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Offline Bitter

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Two great American songwriters die
« on: August 23, 2011, 07:46:37 AM »
Two great American songwriters die
Tributes pour in for Jerry Leiber, the man who wrote Hound Dog, and Motown songwriter Nick Ashford.

By Martin Chilton, Digital Culture Editor10:51AM BST 23 Aug 2011
http://www.telegraph.co.uk/culture/music/music-news/8717601/Two-great-American-songwriters-die.html

It's a day to remember and mourn two greats in the art of popular songwriting.
Jerry Leiber, who co-wrote such memorable hits as Hound Dog, Jailhouse Rock and Stand By Me, died at the age of 78.

Tributes were pouring in to Leiber but also to Motown composer Nick Ashford, who was part of a superb songwriting duo with his wife Valerie Simpson. They created such songs such as Ain't No Mountain High Enough, You're All I Need to Get By and the Ray Charles classic Let's Go Get Stoned.

Leiber, who died at Cedars-Sinai Medical Centre in Los Angeles of cardiopulmonary failure at the age of 78, was the better known, having partnered with composer Mike Stoller to write iconic hits made famous by Elvis Presley.

Leiber, the son of Jewish immigrants from Poland born and raised in Baltimore, should be remembered for more than just Hound Dog and Jailhouse Rock. He wrote more than 200 songs which were covered by such recording stars as Buddy Holly, the Beatles, Frank Sinatra, the Rolling Stones, James Brown, B.B. King, the Drifters and Peggy Lee. Presley alone recorded over 20 Leiber and Stoller songs.

Leiber jokingly referred to their six-decade partnership as "the longest-running argument in show business."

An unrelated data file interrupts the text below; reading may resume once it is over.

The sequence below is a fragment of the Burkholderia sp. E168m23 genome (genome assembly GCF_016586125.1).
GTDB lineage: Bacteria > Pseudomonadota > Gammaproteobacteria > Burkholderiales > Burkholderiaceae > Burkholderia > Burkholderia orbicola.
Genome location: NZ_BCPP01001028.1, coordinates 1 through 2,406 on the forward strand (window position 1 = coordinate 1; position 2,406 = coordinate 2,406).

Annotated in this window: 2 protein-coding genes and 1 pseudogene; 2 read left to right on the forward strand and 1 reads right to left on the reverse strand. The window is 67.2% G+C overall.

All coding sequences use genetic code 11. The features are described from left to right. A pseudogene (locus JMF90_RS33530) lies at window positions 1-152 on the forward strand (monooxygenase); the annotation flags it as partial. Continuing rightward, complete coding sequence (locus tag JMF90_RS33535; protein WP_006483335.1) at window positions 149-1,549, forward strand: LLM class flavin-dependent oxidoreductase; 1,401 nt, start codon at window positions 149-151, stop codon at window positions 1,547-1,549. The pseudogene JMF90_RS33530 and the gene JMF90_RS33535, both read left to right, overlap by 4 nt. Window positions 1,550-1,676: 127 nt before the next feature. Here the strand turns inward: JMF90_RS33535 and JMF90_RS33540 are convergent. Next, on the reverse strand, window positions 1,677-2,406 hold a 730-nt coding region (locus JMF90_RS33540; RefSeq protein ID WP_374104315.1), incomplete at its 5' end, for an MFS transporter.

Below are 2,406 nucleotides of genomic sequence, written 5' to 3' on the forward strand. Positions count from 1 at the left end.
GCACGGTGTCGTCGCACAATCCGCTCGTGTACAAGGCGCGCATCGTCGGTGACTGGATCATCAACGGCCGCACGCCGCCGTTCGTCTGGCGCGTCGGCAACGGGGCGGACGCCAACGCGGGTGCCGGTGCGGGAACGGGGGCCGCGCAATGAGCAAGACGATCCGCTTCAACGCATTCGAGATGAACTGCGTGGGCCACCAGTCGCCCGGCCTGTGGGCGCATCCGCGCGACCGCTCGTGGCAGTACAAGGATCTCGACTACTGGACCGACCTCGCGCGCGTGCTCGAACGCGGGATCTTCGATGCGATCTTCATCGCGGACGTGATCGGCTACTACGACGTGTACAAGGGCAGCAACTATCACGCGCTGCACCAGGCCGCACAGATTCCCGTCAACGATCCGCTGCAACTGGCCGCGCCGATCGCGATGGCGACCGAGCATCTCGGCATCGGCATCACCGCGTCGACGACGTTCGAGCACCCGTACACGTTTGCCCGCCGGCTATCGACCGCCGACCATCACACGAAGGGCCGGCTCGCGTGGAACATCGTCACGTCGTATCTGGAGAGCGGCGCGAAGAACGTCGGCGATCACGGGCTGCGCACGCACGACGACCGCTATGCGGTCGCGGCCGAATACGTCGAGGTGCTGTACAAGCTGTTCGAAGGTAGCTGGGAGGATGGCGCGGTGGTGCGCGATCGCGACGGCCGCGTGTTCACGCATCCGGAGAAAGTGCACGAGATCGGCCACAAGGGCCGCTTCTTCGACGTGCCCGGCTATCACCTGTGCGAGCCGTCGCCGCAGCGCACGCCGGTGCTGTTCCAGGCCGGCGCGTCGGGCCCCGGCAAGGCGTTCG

Stoller, 78, said: "He was my friend, my buddy, my writing partner for 61 years. He had a way with words. There was nobody better. I'm going to miss him."

Among their other brilliant songs were Poison Ivy and an especially fine and enduring song called Stand By Me, which they co-wrote with singer Ben E. King.

Their big breakthrough, Hound Dog, originally topped the "race" music charts as a rhythm and blues single by Willie Mae 'Big Mamma' Thornton in 1953, three years before Presley turned a somewhat sanitised version into a rock 'n' roll classic.
They were also instrumental in the success of the Coasters by writing and producing playful hits for the doo-wop act, including Yakety Yak, Charlie Brown and Along Came Jones.

They certainly didn't suffer from writer's block. In a single day, the pair composed four songs that ended up on the soundtrack to the 1957 Presley movie Jailhouse Rock the title track, its B-side single Treat Me Nice, I Want to be Free and (You're So Square) Baby I Don't Care. Leiber once said: "Irving Berlin was the greatest songwriter of all time . . I was in awe of him. But his music wasn't my music. My music was the blues."
Leiber grew up in an era when songwriters had to protect themselves from sharp practises in the music industry. He once told an anecdote about dealing with Presley's manager Colonel Parker, recalling in an interview with Inside Tracks:

"I received a special delivery letter from Colonel Parker (Elvis' manager) with a note saying, 'Dear Jerry, we expect you here by the weekend. Enclosed you'll find your contract for the new movie score and the recording sessions that are to follow.'

However, behind the cover letter was this blank page with just the space outlined for Parker and I to sign and date. There was no contract!